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Saturday, March 21, 2015

The Gospel of Mary

Sometime in the late 6th-century a misconception about certain passages in scripture came to be seen as an entrenched truth. What happened seems simple enough: Pope Gregory I, known as Gregory the Great, made a confused assumption that in Luke’s gospel the [1]unnamed ‘repentant sinner’ who washed Jesus’ feet with her tears was Mary Magdalene. Exactly why the pope might have thought this is unclear, as there is no indication whatever in the gospel that connects the woman in the story with Mary Magdalene. But things did not stop there.

Mary Magdalene. The image of Mary in the gospel which bears her name is of a woman of great dignity, leadership, personal courage and deep spiritual insight: a view of the Magdalene as remote from her misguided portrayal down the centuries as is possible.
Mary the sister of Martha, the ‘woman with the alabaster jar’ who anoints Jesus’ feet as related in [2]Luke's and John’s gospel, was also assumed by the pope to be Mary Magdalene, although Luke’s retelling of Jesus’ visit to the house of these two sisters in the town of Bethany makes it clear that the woman referred to is Martha’s sister, and not Mary Magdalene. Even given the possible misattribution caused by two women having the same name (Mary was then one of the most frequently-encountered of women’s names) it is the gospels themselves which clear up any possible confusion about the separate identities of these three women: the unnamed ‘repentant sinner’, Mary the sister of Martha, and Mary Magdalene.

Mary Magdalene, as envisaged in the 15th-century by Rogier van der Weyden: a Magdalene holding the alabaster jar of ointment but nevertheless very much of the artist’s own time, and set in a landscape of rolling Flemish hills. What our own age might miss, but what would have been apparent to the artist’s audience, is that the elaborate dress with its embroidered red sleeves, and the hair flowing loosely over her shoulders, would have been clear signals that this Magdalene was portrayed as a high-class prostitute.
And yet Pope Gregory decided that these different women actually were one and the same. These passages in Luke’s and John’s gospels, according to the pope, all describe Mary Magdalene. So why is it that such an obvious misreading of the gospels has survived for fourteen long centuries? Contemporary scholarship now recognizes the pope’s error, but the image of Mary Magdalene as the repentant sinner who washed the feet of Jesus still endures in the popular imagination.

Why does the Church of Rome not correct such an obvious fallacy by a previous pope in some sort of official edict? Perhaps because countermanding this mistake would undermine the dogma of papal infallibility? Or alternatively, perhaps because it has been expedient for the Church to perpetuate, and in doing so, to exploit, such a female stereotype? I’ll leave you to decide. What is the case is that the image of Mary Magdalene as a redeemed whore has been the subject of countless depictions in art and popular culture ever since. Images are powerful things. They influence the way we think about something, even if we might not be aware that they are doing so. Mary Magdalene, as the woman who holds the alabaster jar which contains the precious [3]ointment used to anoint the feet of Jesus, also has been a much-portrayed figure in art – all on account of Pope Gregory’s mistaken assumption.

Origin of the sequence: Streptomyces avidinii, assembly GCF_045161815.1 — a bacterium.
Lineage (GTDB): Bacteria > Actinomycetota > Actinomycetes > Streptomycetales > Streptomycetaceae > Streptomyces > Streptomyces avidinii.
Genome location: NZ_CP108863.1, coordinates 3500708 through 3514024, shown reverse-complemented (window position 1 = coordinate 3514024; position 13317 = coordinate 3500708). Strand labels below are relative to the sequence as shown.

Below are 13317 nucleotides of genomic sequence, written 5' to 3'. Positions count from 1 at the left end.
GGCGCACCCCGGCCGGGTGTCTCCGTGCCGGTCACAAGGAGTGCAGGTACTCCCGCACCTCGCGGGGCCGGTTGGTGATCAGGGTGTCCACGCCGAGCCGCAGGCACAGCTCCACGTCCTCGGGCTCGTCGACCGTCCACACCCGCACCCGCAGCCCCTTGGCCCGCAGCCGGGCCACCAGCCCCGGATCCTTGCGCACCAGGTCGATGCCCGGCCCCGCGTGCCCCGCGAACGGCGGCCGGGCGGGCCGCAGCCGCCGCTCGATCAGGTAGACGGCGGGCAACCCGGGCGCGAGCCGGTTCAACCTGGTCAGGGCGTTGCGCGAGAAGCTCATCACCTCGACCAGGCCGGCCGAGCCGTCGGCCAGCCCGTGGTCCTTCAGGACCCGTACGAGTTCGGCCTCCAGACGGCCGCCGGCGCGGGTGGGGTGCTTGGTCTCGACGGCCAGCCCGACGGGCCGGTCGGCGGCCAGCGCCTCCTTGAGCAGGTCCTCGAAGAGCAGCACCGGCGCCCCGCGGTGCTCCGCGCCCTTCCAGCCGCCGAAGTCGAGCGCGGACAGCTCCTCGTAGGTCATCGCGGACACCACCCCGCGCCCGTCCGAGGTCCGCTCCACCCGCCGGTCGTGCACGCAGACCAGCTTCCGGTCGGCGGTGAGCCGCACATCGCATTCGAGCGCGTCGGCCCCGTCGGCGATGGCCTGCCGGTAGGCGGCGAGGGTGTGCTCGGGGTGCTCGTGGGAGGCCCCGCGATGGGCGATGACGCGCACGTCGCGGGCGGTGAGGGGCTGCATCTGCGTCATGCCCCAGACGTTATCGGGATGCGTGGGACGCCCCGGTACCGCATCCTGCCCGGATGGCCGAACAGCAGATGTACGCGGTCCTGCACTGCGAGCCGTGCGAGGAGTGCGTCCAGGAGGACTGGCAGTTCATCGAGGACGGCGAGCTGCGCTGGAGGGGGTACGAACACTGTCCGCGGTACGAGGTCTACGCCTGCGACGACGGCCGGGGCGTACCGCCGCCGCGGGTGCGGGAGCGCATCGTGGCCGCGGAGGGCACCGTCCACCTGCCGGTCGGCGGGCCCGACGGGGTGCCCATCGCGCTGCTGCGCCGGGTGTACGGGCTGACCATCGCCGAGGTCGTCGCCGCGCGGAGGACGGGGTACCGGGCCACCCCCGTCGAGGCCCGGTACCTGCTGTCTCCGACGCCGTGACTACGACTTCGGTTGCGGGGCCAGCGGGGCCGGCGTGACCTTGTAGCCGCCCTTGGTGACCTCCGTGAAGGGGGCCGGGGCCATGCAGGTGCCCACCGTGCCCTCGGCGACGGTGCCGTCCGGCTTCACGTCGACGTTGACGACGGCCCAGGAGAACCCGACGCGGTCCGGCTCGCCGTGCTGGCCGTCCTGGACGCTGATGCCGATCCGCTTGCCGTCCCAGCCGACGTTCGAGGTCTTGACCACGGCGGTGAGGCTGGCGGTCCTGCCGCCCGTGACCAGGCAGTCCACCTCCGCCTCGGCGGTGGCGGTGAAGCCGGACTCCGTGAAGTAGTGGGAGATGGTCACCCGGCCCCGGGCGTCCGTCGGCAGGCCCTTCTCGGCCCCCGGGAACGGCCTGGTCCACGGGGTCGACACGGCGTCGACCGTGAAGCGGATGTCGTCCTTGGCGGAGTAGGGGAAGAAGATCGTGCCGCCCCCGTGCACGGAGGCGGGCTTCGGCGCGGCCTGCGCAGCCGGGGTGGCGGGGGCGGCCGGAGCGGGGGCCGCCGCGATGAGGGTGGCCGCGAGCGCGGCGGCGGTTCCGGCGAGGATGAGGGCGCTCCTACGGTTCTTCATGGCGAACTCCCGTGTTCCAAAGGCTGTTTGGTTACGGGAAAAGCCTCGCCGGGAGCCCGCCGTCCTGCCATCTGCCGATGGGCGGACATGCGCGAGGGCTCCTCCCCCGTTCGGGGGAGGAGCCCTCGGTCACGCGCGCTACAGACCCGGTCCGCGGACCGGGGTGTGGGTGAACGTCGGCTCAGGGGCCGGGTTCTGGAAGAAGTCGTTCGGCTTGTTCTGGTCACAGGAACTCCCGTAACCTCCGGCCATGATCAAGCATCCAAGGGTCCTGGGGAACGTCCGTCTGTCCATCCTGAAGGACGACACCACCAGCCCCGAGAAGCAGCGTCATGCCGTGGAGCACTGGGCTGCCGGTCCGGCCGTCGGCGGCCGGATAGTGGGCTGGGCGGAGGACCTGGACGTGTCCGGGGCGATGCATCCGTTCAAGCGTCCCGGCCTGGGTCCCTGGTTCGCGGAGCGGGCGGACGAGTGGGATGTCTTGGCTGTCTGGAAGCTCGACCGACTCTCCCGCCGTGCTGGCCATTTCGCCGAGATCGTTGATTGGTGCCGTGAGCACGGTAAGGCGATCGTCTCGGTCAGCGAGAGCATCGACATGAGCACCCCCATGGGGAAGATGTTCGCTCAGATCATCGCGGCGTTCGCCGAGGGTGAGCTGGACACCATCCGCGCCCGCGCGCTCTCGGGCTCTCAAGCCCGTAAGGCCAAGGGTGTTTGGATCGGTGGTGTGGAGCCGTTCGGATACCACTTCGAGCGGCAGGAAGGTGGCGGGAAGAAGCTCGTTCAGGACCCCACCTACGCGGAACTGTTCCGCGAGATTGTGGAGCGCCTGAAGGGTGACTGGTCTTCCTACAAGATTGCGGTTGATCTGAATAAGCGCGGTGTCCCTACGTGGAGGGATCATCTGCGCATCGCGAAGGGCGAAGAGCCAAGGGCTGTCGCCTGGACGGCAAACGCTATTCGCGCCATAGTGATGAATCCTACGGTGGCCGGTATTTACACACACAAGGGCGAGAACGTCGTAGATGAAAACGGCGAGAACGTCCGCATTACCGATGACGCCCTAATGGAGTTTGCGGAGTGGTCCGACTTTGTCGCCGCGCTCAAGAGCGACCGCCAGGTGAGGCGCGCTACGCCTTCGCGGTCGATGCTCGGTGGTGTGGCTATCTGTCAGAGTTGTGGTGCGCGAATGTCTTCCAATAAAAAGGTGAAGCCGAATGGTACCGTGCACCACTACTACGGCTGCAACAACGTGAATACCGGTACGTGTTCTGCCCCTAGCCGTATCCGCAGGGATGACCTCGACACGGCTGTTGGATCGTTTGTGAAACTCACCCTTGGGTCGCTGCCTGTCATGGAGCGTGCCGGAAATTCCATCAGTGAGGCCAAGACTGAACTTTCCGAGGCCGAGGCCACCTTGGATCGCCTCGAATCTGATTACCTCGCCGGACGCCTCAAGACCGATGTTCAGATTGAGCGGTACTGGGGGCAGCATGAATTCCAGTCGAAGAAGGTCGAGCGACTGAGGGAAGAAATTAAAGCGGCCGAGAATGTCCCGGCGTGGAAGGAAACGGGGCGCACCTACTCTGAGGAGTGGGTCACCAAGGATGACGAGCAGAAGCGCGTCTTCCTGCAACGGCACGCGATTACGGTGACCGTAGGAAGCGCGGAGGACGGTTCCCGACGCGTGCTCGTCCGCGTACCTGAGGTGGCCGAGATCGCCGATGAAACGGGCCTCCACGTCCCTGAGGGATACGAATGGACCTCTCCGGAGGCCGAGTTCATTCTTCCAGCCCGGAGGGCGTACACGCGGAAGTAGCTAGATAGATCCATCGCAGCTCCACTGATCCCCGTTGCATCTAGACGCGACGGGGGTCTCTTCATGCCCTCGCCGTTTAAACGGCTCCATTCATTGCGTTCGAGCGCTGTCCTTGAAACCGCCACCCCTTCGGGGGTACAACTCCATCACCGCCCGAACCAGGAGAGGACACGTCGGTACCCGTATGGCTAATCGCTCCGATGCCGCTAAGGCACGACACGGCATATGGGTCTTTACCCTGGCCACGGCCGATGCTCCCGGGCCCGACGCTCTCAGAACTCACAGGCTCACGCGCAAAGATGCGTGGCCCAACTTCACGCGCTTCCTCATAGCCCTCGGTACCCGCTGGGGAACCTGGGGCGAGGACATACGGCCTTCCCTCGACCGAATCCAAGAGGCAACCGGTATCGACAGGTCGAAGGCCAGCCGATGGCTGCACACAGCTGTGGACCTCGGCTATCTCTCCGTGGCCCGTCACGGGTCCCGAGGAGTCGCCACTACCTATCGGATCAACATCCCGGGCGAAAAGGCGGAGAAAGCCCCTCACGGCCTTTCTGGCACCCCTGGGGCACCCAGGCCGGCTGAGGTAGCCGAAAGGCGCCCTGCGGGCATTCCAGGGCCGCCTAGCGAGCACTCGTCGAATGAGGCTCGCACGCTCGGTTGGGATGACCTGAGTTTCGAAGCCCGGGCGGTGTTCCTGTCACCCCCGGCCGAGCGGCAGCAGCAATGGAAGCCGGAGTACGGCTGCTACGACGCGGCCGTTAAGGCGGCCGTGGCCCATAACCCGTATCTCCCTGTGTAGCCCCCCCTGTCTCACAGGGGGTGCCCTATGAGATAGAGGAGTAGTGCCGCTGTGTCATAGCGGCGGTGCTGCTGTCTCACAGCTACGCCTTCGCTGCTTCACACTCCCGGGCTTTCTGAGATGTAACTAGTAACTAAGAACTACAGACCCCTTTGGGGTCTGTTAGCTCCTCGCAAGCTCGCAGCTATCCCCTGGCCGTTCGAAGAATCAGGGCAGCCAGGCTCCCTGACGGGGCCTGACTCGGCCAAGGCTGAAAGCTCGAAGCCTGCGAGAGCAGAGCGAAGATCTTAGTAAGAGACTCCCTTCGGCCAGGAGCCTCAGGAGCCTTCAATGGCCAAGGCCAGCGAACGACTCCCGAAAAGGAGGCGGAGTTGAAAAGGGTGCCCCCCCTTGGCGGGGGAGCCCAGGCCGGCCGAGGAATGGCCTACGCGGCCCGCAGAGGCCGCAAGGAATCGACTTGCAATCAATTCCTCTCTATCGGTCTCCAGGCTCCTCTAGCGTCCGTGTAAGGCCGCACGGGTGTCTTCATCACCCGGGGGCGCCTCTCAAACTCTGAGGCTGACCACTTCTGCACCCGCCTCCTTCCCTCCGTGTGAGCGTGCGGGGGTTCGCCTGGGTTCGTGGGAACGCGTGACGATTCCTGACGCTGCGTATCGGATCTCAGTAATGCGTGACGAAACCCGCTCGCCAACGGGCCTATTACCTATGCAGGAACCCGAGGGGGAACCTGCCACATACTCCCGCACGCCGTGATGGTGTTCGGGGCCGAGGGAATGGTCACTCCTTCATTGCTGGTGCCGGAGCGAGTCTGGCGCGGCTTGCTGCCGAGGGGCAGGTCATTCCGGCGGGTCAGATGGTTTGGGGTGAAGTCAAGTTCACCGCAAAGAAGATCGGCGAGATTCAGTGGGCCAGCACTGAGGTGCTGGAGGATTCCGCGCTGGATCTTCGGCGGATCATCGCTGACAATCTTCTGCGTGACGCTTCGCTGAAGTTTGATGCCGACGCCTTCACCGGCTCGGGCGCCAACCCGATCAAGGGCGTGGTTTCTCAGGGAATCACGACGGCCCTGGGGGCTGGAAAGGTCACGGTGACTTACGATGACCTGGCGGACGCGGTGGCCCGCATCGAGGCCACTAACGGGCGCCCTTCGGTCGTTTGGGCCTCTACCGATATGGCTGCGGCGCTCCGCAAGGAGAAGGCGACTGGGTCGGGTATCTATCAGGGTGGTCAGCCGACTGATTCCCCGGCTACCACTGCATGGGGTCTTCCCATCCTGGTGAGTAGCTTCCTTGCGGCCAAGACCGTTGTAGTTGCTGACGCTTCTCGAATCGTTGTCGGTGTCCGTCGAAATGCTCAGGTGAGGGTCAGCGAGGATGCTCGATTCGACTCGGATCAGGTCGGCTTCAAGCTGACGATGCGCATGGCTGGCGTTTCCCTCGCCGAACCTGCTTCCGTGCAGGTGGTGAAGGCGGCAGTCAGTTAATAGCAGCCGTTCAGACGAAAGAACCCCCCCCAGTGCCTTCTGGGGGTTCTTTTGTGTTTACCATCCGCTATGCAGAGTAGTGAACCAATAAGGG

The penitent Magdalene, by Paul Jacques Aimé Boudry. By the 19th-century portrayals of the Magdalene had descended into mawkish picture-postcard sentiment, and the unfounded legend that she had spent her last years as a [4]naked recluse was seized upon by such artists as an excuse to portray some pseudo-classical nudity disguised as lofty religious ideals.
Where there can be no doubt is when Luke actually mentions Mary Magdalene by name, as being the woman from whom Jesus casts out ‘seven devils’. Luke specifies her as being ‘Mary called Magdalene’. But what does this curious verse mean? Was Mary possessed in some way? Did Jesus perform a kind of exorcism? It is a passage from Luke’s gospel which has caused much speculation. To find an answer, and also to reach beyond Pope Gregory’s misunderstandings, we need to push back even further in time, to three centuries before that particular pope went astray in his assumptions.

This fragment in Greek of the Gospel of Mary was discovered along with many other texts in an ancient refuse dump near Oxyrhynchus in Egypt. It gives an indication as to how much painstaking restoration work has been necessary to make these texts live again after so many centuries of obscurity.
We have three surviving fragmentary copies of the text known as the Gospel of Mary, all of them from Egypt. One discovered near the town of Akhmim is from the 5th-century and written in Coptic, and the other two from the 3rd-century and written in Greek were discovered in an ancient refuse dump at Oxyrhynchus – a valuable archaeological site which also has yielded some of the poetry of Sappho. It is perhaps an irony of history that both the writings of Mary and Sappho have been discovered in the same location. In a man’s world Sappho was widely regarded as the [5]greatest poet of her age, and history confirms her identity. The Gospel of Mary is the only known gospel to be attributed to a woman. Unlike the verses of Sappho, we cannot know who wrote it, any more than we can ascertain who really wrote the four canonical gospels. What we can say is that its unknown author wrote from a viewpoint that is so sympathetic to a woman’s perspective, so insightful, that it could indeed have been written by a woman, which would have been entirely feasible in an early Christian Gnostic community.